|Cookies - A Tutorial by Kyle McIntyre
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Cookies are set in PHP via the setCookie()
function. The function has six parameters that correspond to the attributes described in the first section of this tutorial. However, only the first (name) parameter is required. Refer to the formal documentation for a more thorough treatment of the parameter list. One thing to note is that the function expects the expiration date in the form of a Unix timestamp.
Cookies are retrived in PHP via the $_COOKIE or $HTTP_COOKIE_VARS arrays. For instance, if you set a cookie with the name my_cookie
, then you would retrieve the cookie by referencing $_COOKIES['my_cookie']
. Note that the $_COOKIES syntax is only available as of PHP 4.1.0. If you have register globals turned on, the cookie will automatically be in scope under the variable name $my_cookie
Cookies in PHP
class, which is part of the javax.servlet.http library. There is no need to import the Cookie class when developing JSP applications because the entire javax.servlet.http library is available by default. The Cookie class expects two string parameters in its constructor, corresponding to the cookie's name and value, respectively. The cookie may be further defined by using the setPath, setMaxAge, and other member functions of class Cookie. The most notable of these functions is setMaxAge, which allows the developer to specify the cookie's timestamp. However, unlike PHP where you provide an absolute timestamp, Java expects a relative measurement. If the age is set to a negative number, then the cookie becomes a session cookie and will expire automatically when the session ends. If the age is set to zero then the cookie will be deleted on the user's machine. Once a Cookie object has been instantiated, it must be added to the server's response to the webpage request. This is accomplished by calling response.addCookie(). Thus, a typical cookie in JSP might look as follows:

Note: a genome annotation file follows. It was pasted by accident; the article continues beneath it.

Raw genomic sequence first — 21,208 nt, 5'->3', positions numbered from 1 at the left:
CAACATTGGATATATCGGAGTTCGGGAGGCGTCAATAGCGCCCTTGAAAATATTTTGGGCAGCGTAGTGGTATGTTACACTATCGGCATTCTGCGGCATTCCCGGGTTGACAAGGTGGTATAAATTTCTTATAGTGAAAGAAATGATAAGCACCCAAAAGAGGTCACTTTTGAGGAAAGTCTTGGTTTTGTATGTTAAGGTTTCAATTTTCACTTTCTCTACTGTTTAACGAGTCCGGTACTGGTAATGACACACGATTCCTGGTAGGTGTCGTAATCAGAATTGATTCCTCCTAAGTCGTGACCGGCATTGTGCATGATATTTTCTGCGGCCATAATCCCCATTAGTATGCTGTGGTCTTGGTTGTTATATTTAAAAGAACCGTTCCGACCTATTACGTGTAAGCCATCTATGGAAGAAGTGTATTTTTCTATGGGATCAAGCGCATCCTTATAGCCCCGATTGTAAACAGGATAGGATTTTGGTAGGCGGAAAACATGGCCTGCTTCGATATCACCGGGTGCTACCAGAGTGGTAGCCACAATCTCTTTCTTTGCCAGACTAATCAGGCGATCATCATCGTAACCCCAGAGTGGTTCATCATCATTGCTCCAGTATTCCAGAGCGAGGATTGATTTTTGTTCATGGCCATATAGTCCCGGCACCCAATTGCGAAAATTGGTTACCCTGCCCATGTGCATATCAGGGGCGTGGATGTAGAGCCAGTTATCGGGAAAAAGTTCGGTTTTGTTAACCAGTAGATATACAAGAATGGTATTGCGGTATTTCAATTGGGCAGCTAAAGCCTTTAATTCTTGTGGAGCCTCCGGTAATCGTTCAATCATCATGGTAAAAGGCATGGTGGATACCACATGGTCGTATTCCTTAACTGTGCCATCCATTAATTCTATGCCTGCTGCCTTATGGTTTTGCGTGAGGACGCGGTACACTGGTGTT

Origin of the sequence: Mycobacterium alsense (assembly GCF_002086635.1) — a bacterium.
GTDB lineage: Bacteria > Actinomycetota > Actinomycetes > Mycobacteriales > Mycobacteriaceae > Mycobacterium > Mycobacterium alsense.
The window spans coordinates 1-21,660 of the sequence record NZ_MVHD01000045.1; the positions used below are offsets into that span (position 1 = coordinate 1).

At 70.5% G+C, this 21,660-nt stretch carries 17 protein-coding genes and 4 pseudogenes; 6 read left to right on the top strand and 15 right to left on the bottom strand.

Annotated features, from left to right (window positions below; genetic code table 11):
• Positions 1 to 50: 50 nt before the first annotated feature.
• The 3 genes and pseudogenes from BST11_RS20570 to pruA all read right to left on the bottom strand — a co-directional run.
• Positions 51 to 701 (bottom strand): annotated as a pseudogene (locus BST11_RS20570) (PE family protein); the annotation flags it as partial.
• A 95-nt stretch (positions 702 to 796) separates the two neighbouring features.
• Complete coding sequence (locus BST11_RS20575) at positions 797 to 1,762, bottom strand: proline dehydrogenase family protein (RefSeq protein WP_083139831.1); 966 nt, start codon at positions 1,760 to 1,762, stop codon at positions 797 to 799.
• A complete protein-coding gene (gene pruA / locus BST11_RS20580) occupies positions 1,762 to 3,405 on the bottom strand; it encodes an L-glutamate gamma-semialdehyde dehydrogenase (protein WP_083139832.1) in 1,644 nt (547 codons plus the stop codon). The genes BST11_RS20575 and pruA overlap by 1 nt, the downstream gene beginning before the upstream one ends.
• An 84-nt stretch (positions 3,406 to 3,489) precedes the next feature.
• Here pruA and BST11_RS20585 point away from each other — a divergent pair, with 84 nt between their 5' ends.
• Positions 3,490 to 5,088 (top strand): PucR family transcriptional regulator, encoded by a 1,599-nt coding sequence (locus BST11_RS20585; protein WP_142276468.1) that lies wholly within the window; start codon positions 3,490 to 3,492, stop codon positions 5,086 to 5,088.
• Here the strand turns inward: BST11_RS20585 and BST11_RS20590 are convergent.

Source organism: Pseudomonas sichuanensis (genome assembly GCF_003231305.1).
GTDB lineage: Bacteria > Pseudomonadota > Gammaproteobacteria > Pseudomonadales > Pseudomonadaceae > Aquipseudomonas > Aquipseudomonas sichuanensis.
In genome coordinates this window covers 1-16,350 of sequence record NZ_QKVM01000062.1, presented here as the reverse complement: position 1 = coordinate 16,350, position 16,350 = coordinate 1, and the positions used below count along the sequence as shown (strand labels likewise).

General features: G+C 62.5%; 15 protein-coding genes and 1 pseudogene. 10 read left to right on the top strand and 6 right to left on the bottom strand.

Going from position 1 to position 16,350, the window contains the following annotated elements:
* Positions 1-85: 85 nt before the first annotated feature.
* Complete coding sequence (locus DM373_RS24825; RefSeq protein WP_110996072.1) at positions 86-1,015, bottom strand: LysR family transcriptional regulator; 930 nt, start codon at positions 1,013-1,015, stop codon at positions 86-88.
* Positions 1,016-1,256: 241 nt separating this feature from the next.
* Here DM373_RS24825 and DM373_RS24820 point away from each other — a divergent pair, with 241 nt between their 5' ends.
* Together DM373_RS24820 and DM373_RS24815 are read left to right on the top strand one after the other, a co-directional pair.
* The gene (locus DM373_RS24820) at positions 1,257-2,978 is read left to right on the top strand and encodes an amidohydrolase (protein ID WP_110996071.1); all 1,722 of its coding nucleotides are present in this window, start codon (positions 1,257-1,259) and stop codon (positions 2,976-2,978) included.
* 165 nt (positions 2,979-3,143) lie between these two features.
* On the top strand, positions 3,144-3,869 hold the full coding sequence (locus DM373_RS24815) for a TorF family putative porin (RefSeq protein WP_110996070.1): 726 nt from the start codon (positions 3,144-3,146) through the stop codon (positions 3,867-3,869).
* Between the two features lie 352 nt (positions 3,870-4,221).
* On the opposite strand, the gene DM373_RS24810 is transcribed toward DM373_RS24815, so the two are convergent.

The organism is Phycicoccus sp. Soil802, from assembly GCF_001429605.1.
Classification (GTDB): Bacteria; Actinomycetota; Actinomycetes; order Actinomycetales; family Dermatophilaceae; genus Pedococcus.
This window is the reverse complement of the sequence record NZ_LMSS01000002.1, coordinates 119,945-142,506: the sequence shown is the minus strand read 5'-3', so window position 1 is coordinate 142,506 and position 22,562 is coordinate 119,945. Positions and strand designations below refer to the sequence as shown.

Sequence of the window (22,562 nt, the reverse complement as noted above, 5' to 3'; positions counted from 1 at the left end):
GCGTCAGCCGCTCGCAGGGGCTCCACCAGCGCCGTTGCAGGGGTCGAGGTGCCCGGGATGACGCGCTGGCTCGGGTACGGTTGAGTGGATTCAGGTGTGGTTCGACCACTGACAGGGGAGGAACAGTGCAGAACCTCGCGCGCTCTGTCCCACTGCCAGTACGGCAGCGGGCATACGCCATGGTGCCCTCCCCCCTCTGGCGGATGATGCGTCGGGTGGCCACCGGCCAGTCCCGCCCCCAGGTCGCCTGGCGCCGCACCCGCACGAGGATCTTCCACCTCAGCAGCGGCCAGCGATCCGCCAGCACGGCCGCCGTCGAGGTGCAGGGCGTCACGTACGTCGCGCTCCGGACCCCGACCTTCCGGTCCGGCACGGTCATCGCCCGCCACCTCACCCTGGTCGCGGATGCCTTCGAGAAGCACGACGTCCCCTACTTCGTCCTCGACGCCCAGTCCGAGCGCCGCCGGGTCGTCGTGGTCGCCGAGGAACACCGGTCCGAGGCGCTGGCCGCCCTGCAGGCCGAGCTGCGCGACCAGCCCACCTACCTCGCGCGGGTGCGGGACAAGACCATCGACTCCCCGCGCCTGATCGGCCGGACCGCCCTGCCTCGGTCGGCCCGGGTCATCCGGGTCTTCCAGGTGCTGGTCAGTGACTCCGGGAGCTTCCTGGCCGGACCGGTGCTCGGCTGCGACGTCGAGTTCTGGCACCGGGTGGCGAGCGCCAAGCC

Cookie name_cookie = new Cookie("name", "Kyle McIntyre");
name_cookie.setMaxAge(24 * 60 * 60); // Will last for 1 day
In order to extract cookie values from an HTTP request in JSP, it is necessary to call request.getCookies()
, which returns an array of Cookie objects or null if no cookies were received. The cookie may then be examined, modified, and potentially reused.
// Store "Kyle McIntyre" in a cookie called name_cookie.
var name = "Kyle McIntyre";
document.cookie = 'name_cookie=' + escape(name) + 'expires=Thu, 9 June 2005 20:00:00 UTC;';
Last Updated: June 8th, 2005